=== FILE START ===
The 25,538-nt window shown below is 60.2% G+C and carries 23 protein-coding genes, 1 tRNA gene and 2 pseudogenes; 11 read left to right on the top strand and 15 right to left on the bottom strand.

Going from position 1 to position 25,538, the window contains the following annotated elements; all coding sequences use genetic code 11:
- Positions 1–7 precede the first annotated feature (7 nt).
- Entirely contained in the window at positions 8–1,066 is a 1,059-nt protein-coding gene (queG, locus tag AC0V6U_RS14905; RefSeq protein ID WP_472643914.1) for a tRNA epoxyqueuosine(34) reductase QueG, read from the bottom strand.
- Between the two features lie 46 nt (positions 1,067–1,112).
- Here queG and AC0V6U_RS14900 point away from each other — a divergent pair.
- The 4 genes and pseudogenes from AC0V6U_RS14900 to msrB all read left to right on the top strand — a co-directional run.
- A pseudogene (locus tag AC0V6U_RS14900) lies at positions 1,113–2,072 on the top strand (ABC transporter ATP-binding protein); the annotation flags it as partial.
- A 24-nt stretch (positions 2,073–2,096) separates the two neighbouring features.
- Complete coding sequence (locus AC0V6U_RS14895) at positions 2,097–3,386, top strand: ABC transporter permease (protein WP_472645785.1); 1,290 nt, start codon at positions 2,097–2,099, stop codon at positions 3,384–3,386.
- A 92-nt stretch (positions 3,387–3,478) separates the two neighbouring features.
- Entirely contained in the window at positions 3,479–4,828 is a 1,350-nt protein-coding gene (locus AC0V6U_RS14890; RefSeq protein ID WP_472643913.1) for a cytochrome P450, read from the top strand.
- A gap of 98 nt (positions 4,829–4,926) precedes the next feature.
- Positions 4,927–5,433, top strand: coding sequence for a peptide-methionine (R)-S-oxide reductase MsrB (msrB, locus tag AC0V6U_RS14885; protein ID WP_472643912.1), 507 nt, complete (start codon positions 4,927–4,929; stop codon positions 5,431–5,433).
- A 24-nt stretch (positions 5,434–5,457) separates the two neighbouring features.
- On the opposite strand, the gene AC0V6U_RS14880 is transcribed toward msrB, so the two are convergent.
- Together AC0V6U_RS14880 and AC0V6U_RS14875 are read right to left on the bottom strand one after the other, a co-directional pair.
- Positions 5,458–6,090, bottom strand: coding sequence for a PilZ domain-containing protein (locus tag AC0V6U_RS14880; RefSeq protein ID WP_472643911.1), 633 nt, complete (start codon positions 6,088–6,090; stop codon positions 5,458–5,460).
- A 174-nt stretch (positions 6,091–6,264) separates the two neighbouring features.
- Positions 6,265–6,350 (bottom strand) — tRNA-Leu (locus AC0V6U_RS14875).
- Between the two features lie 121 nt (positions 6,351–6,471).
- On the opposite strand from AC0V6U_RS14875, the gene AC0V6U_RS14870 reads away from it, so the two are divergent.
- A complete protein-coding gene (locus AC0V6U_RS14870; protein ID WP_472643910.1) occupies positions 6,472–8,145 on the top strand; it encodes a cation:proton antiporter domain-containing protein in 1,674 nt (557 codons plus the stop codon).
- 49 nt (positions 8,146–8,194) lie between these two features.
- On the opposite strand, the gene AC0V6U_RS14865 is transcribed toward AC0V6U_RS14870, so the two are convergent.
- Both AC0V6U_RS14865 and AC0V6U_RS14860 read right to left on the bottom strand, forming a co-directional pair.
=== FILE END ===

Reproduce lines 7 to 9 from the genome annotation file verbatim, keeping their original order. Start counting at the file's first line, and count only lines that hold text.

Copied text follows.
- The 4 genes and pseudogenes from AC0V6U_RS14900 to msrB all read left to right on the top strand — a co-directional run.
- A pseudogene (locus tag AC0V6U_RS14900) lies at positions 1,113–2,072 on the top strand (ABC transporter ATP-binding protein); the annotation flags it as partial.
- A 24-nt stretch (positions 2,073–2,096) separates the two neighbouring features.